Sports. Honestly. Since 2011

Miami Stuns Cincinnati; Redhawks Take Back the Victory Bell

Cincinnati Miami

For the first time since 2005, the traveling Bell trophy for the rivalry between Miami (OH) and Cincinnati will not be spending the year in Nippert Stadium. The Scott Satterfield era gets its first loss in an overtime thriller with a final score of 31-24 as the Bearcats fall to 2-1 on the season. A disappointing loss to say the least. After coming off a great high early in the season in last week’s win over Pitt, succumbing to a rival in front of a sold-out, night crowd was a brutal way to follow.

Perhaps the Bearcats were looking ahead to a huge matchup next week when Oklahoma comes to town. It will be the first Big 12 Conference game in school history, so this match against Miami was a prime look-ahead spot. Yet, there’s no excuse. 

The Chuck Martin-led program came in and busted the door down with a 79-yard touchdown from Brett Gabbert to Gage Larvadain on the first play of the game. They set the tone for the day. UC battled back and seemed in control for some time. Cincinnati was ready to win it at the very end of regulation with a short field goal try when Miami’s Yahsyn McKee came off the edge to block the winning kick. But, credit to the Miami team that stayed in it the whole time and simply executed better when it meant the most.

How It Happened

If you look at the box score, one would think Cincinnati won the game. They had 13 more first downs, ran almost double the plays on offense, and held the ball for 37 minutes to Miami’s 23. But in crucial areas of the field and moments of the game, Miami stood stout and Cincinnati couldn’t convert. 

Redzone Woes

After the first play touchdown for Miami, Cincinnati marched down the field pretty swiftly. Running back Corey Kiner punched in a four-yard touchdown to tie the game early in the first quarter. That was the only Cincinnati touchdown in the redzone out of seven total trips. 

Miami defenders were tough and unforgiving when their backs were against the wall. Linebacker Matt Salopek had a game-high 18 tackles, Safeties Jaquez Warren (13 tackles) and Silas Walters (9 tackles) swarmed the ball at critical times and kept UC to field goals. Seven redzone trips to produce just 16 points won’t cut it for this offense.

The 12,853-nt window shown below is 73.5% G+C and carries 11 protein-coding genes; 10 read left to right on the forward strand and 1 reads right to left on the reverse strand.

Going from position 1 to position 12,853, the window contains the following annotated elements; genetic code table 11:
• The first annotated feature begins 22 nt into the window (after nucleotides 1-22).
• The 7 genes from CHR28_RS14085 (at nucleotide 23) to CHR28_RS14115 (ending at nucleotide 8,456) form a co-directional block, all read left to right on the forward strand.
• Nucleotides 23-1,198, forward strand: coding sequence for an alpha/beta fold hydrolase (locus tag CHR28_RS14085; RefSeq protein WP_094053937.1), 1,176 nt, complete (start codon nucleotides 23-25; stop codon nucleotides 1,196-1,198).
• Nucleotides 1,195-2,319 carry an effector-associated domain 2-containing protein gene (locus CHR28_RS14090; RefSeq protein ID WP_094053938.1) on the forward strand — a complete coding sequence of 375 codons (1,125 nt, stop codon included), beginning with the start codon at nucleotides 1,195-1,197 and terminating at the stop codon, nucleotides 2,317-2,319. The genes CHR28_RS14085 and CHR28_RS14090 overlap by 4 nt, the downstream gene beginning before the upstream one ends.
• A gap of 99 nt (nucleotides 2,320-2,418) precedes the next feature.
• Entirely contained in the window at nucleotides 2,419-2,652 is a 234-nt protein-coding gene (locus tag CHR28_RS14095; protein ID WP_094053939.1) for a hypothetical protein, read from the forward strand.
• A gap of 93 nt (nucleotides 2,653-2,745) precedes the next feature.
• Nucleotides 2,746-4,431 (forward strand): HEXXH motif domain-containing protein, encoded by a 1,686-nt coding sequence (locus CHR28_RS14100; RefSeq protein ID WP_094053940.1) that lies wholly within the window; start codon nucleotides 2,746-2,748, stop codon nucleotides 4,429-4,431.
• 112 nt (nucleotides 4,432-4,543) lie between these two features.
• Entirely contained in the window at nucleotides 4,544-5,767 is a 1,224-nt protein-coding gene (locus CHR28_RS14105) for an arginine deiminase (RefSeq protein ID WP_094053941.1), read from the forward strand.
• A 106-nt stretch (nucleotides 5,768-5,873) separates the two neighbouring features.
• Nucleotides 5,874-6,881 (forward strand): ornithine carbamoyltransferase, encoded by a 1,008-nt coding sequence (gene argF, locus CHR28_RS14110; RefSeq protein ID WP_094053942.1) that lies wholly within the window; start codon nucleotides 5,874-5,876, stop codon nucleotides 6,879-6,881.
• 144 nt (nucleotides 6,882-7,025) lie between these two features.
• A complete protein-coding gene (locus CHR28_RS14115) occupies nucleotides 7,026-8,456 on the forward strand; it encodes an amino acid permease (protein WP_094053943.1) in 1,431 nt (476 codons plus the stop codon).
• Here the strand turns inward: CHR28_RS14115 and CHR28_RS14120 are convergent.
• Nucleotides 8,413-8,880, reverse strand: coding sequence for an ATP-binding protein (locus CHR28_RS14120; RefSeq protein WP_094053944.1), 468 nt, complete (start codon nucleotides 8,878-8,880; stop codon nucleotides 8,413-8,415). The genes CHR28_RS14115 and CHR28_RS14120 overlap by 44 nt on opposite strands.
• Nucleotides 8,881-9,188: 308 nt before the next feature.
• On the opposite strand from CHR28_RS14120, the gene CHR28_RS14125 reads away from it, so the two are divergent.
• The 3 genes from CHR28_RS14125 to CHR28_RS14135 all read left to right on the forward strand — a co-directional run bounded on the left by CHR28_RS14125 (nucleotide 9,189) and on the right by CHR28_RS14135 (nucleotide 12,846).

Combatting the Cincinnati Defense

In his last Battle for the Victory Bell, Gabbert played exceptionally. He was resilient, and gritty, and did whatever he needed to do to win. He finished with 237 yards and three scores through the air, while adding 75 yards with his feet. 

The Redhawks wanted to get the ball out fast. The best way to stiffen the fierce Cincinnati front. It worked just to Martin’s plan as Jowon Briggs, Dontay Corelone, and Eric Phillips had somewhat quiet nights. Just four tackles and no sacks. 

That’s not to say that the Bryan Brown defense played badly. It just seemed as if the Miami offense was ready for whatever Cincinnati threw at them. Gabbert elected to use his legs much more than he usually does and did it effectively. The secondary of Cincinnati wasn’t a liability outside of the busted coverage on the first play. When Gabbert felt pressure or his guys weren’t open, he found a way downfield to consistently move the chains. Then the Redhawks converted in the redzone.

Some Positive Takeaways

There’s no way around it, there will be a sour, sour taste in Cincinnati’s mouth all the way until the next meeting. The spot in the trophy case where the Victory Bell sat might get dusty while Miami makes room for it in theirs. 

There are some positive things to take away from this defeat, though. The first was wide receiver Xzavier Henderson playing the way he did. Miami’s secondary was the weakness to their defense and Henderson was able to go off against them. 12 receptions for 140 yards is a great silver lining from this loss.

The rushing attack was quite balanced as well. The Redhawks had some key to stop Kiner that no one’s had yet, holding him to 14 rushes for 31 yards. But, Myles Montgomery had his day and went for 104 yards on 20 carries. It seems like Satterfield is shifting back to the by-committee approach he had pre-season. He went mainly with Montgomery this week as the hot hand.

Emory Jones was also able to be effective on the ground. 20 carries might be a little much to sustain, but the Cincinnati offense did run 84 plays to Miami’s 46. 101 yards on the ground for Jones shows what a dual threat he can be.

On to Week Four

Cincinnati cannot let this loss snowball for them. Just like that, it’s time for long-awaited Big 12 play. What better way to start it than with the Oklahoma Sooners coming to Nippert Stadium? A Fox Big Noon Kickoff, it will be the 14th straight sold-out crowd. The Sooners are no joke and have been lighting up the scoreboard so far this year. Satterfield has to get his team past this loss and be ready to bounce back in a big way. Cincinnati must be prepared to pull off an upset in the first Big 12 conference game of school history.


Cincinnati Miami

Photo courtesy: Carter Skaggs/The Enquirer / USA TODAY NETWORK




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